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 Homeopathy: Headaches 

Homeopathic Medicines for Headaches of All Types
Use homeopathic medicines at home when you or your children have mild to moderate headaches.

Itís often difficult to choose the right medicine for a headache. So many headaches are made better or worse by the same factors, and many remedies cover these common modalities. Often the personís general symptoms are your best guide in choosing the medicine. Use only the strongest, most definite headache symptoms in your case analysis, and compare them to the symptoms we list here. If you still have trouble picking the right medicine, we recommend you choose between the first three we cover, Belladonna, Nux, and Bryonia. One of these three medicines will help the majority who suffer from acute headaches that have few specific symptoms.

Casetaking Questions

Onset of symptoms:
Did anything seem to trigger the headache? For example, exposure to cold or wet weather or to a draft, eating too much or eating something in particular, alcohol or drugs, emotions, overwork, or lack of sleep?

Character of the pain:
Where in the head is the pain centered, and where does it radiate? What is the character of the pain (throbbing, aching, burning, etc.)?

Associated symptoms:
Has the headache affected the patientís appearance? Is the face pale or flushed red? Are the pupils dilated? How is vision affected? Have digestive symptoms such as nausea or vomiting developed? Does the headache seem related to the menstrual cycle, occurring prior to, during, or after the periods?

What time of day is the headache worst? What makes the pain better or worse? How is it affected by hot or cold applications, heat and cold in general, pressure, light, and noise? How does motion, and position (lying, sitting, or standing) affect the pain? Does motion of the eyes affect the pain?

Remedy Summary for Headaches
If you find it hard to select a medicine from those listed here, choose among Belladonna, Nux, and Bryonia.

Give the medicine: Up to every two hours; once improvement begins, repeat only when symptoms are worse again or improvement has ceased for an hour or so.

When to try another medicine: If the symptoms are no better after two or three doses of the first medicine you try.



  • Intense headaches with violent throbbing pains
  • Pain aggravated by light, noise, touch, strong or unusual smells, motion, or jarring
  • Pain begins and passes suddenly
  • Confirmatory symptoms
  • Pain most typically located in the forehead, from which it may extend to the back of the head
  • Face flushed or feels hot, sometimes with cold hands and feet
  • Dilated pupils
  • Relieved by sitting or firm pressure
  • Pain worse from climbing steps or descending a slope or stairway and in the afternoon



  • Headache aggravated by motion, even very slight motion of the head or eyes
  • Steady aching or sense of heaviness with little throbbing
  • Confirmatory symptoms
  • Pain worsened by slight touch, relieved by firm pressure
  • Pain worst in the morning, especially after first moving in bed or just after getting out of bed
  • Headache centered over left eye
  • Headache accompanied by nausea, vomiting, or constipation
  • Patient irritable, wants to be left alone

    Nux vomica


  • Headaches beginning after overeating; from alcohol, coffee or other drugs; from loss of sleep; or from excessive mental work
  • Headache accompanied by general sick feeling and by digestive upsets including vomiting, gas, or sour or bitter taste Confirmatory symptoms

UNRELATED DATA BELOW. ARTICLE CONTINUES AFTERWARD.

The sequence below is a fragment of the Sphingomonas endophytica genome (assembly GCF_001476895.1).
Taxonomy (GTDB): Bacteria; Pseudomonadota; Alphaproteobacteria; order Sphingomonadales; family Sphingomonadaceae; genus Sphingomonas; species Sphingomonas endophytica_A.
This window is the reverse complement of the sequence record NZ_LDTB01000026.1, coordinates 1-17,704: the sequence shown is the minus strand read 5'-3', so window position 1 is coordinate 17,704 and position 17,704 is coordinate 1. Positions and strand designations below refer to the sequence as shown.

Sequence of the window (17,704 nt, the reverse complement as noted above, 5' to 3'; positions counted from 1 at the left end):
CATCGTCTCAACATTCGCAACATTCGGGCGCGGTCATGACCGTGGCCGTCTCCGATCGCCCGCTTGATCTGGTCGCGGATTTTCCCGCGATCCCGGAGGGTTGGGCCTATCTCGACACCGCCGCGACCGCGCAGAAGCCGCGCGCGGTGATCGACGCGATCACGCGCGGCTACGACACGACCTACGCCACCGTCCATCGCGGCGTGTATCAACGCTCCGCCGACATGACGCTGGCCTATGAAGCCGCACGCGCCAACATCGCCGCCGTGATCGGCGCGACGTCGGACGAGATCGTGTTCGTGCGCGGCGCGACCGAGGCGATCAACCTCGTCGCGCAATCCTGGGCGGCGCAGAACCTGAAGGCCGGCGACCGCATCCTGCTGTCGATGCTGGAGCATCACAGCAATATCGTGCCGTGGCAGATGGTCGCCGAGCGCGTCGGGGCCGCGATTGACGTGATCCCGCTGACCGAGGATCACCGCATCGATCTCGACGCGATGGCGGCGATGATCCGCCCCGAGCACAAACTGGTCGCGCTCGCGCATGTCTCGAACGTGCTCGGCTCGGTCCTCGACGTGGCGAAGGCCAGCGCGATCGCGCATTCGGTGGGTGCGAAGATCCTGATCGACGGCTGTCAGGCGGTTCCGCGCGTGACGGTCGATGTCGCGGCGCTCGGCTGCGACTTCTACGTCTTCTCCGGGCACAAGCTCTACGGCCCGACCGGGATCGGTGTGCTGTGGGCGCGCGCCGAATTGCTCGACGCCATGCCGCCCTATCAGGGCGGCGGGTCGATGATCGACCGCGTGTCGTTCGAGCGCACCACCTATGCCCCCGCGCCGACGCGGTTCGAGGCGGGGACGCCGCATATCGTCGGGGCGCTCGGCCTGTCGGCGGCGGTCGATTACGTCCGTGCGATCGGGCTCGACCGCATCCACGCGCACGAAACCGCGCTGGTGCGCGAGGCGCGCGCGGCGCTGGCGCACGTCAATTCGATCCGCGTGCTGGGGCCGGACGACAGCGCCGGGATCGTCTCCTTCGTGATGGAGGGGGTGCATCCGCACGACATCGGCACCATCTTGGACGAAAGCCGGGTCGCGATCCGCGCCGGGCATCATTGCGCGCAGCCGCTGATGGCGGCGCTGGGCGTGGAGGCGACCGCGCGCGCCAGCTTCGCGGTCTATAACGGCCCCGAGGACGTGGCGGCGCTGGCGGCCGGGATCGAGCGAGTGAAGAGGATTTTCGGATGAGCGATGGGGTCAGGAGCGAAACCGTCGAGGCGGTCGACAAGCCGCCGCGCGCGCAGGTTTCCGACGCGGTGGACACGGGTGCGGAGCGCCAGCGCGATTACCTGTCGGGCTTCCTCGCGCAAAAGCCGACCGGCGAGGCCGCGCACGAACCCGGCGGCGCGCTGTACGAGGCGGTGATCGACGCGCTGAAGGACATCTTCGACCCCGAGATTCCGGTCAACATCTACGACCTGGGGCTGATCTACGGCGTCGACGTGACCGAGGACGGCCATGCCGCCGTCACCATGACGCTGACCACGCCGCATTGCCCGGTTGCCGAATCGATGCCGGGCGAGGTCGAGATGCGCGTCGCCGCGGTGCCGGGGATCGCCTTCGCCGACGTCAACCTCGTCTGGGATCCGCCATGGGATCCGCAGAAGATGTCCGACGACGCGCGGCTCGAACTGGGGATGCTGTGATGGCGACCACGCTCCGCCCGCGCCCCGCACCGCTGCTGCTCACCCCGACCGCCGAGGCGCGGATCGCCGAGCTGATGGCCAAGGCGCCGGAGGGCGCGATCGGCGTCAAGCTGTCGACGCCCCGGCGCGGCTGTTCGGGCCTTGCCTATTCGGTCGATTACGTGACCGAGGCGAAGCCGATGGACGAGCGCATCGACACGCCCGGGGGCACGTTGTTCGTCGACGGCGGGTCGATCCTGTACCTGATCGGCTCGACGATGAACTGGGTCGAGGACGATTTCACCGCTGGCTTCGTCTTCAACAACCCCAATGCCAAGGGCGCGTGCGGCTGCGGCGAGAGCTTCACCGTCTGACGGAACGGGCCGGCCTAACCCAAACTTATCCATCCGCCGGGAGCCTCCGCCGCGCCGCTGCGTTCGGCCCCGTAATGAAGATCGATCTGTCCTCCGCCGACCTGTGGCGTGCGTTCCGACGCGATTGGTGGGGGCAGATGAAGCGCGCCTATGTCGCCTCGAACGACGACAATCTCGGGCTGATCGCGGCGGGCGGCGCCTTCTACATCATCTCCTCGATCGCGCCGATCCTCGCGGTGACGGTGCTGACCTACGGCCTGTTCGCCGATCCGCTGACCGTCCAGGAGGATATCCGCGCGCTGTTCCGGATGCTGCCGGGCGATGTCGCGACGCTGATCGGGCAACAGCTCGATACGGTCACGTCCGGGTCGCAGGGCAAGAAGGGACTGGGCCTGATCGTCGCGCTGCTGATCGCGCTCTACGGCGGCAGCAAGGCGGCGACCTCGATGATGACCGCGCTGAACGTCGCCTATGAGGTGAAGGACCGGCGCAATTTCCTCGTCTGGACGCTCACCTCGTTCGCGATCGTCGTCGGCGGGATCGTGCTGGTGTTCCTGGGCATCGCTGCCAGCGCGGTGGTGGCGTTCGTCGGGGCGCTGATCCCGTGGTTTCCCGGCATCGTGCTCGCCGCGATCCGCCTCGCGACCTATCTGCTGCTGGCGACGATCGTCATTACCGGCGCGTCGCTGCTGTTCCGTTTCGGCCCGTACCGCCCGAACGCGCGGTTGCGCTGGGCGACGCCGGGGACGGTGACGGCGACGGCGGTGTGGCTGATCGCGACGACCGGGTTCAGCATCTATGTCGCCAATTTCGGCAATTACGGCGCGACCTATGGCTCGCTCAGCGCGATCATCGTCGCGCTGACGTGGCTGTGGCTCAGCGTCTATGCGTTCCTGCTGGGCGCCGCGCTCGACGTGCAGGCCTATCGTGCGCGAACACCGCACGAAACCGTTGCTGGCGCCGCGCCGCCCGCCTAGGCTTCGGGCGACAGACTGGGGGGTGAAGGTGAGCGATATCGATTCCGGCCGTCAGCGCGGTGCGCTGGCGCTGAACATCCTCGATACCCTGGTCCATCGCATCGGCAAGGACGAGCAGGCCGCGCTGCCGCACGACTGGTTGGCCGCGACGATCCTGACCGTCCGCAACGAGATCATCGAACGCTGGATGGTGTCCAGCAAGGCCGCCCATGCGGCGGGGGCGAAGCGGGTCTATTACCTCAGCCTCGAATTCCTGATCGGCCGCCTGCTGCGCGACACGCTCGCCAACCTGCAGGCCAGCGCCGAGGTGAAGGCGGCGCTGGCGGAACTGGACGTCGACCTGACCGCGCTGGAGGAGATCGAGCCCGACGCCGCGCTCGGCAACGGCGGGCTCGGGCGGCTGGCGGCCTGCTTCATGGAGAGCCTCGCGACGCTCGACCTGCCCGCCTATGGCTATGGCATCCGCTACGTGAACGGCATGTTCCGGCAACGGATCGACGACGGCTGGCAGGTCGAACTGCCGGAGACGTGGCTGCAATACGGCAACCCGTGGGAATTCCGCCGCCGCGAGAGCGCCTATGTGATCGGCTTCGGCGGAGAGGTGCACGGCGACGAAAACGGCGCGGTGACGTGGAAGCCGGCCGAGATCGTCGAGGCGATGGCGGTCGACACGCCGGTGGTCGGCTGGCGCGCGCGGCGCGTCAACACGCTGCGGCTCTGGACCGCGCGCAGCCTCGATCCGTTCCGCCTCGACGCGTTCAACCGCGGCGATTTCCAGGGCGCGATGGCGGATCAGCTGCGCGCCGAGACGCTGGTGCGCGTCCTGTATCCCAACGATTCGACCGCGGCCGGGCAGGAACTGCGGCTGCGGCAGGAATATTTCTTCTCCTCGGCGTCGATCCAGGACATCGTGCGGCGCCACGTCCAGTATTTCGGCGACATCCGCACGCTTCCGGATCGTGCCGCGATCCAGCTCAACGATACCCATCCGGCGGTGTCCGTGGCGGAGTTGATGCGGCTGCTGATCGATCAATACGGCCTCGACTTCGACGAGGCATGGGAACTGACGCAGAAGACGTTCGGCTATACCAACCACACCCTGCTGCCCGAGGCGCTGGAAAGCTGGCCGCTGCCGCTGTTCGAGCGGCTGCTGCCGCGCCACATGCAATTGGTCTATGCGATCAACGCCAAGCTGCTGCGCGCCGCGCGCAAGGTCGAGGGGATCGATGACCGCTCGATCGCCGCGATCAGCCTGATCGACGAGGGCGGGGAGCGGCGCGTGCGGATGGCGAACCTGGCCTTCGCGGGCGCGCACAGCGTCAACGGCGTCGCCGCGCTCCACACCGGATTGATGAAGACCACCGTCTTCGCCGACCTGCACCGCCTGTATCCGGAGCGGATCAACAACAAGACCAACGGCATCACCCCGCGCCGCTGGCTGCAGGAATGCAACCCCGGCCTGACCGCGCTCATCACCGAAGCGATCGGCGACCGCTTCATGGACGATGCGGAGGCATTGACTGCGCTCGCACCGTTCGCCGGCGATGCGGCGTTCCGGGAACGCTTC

• Pain worst on first waking in the morning, improving after getting up
  • Pain aggravated by sounds such as sound of footsteps
  • Pain relieved by wrapping the head up or being in a warm room



  • Headache coming on after meals or after warm, rich, or fatty foods or ice cream -or-
  • Headaches in connection with menstrual period (before, during, or at end of the period) Confirmatory symptoms
  • Patient wants company and consolation
  • Relief with gentle motion, especially walking slowly in open air
  • Pain in forehead or on one side; or changes location frequently
  • Pain relieved by pressure, worsened by blowing the nose



  • Pain begins at the back of the head, extending upward or to the forehead -or-
  • Headaches preceded by dimness of vision or other visual disturbances Confirmatory symptoms
  • Sensation of a band or hood bound tightly around the head
  • Pain on the right side of the head
  • Relieved by napping or urinating
  • Aggravated by light, noise, motion, or jarring
  • Patient feels dull, tired, heavy, and apathetic; wants to be left alone but not markedly irritable



  • Pain in one side of the forehead, particularly the right
  • Migraine headaches that come on at regular intervals Confirmatory symptoms
  • Headache preceded or accompanied by dimness of vision or other visual changes
  • Nausea and vomiting following the headache; headache worse after vomiting
  • Pain improved by walking in the open air



  • Pain begins in the back of the head, extending to right side of the head or right eye
  • Headaches recur periodically Confirmatory symptoms
  • Nausea and vomiting; vomiting brings relief
  • Pain sharp, splitting, knifelike, or throbbing
  • Pain worse from motion, better from sleep and firm pressure



  • Stitching, burning, or pulsating pains, usually on the frontal part of the head, often on the left
  • Stiff neck and shoulders accompany the headache, making motion painful Confirmatory symptoms
  • Pain better by lying with the head propped up; worse from stooping, motion, noise, and cold stormy weather
  • Temporary relief from washing with cold water but the pain is worse later
  • Pain in and around the eyes or extending into the eye sockets